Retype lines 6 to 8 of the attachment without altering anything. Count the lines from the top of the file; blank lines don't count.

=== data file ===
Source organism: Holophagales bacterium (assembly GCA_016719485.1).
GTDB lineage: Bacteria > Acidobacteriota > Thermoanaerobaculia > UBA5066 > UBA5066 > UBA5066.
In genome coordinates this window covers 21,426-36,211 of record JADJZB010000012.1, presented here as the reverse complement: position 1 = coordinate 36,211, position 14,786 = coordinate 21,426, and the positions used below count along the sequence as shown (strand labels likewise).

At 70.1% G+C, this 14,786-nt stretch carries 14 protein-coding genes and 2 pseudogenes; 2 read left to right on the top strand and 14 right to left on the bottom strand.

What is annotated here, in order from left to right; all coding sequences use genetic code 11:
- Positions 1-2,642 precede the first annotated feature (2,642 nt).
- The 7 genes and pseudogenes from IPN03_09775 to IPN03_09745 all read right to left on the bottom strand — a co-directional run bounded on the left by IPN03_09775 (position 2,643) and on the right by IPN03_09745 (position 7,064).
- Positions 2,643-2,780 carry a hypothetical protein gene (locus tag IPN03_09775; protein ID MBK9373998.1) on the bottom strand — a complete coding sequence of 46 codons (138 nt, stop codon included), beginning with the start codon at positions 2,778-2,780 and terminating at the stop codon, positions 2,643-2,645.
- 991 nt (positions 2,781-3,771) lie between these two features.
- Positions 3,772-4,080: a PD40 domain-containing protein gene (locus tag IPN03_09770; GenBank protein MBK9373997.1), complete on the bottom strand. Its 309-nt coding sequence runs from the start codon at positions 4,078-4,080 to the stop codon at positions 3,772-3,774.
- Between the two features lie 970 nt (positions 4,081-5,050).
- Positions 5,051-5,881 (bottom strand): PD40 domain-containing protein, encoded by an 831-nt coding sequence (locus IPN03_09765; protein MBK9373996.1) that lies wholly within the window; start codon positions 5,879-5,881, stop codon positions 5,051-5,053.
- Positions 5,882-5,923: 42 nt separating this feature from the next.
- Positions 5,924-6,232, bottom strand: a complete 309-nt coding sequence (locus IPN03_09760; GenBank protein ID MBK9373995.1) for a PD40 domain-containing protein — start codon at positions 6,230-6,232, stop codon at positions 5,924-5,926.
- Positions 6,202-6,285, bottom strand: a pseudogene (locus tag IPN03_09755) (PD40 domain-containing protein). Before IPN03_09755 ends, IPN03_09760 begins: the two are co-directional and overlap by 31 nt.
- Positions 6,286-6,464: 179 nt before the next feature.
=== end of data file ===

- Positions 1-2,642 precede the first annotated feature (2,642 nt).
- The 7 genes and pseudogenes from IPN03_09775 to IPN03_09745 all read right to left on the bottom strand — a co-directional run bounded on the left by IPN03_09775 (position 2,643) and on the right by IPN03_09745 (position 7,064).
- Positions 2,643-2,780 carry a hypothetical protein gene (locus tag IPN03_09775; protein ID MBK9373998.1) on the bottom strand — a complete coding sequence of 46 codons (138 nt, stop codon included), beginning with the start codon at positions 2,778-2,780 and terminating at the stop codon, positions 2,643-2,645.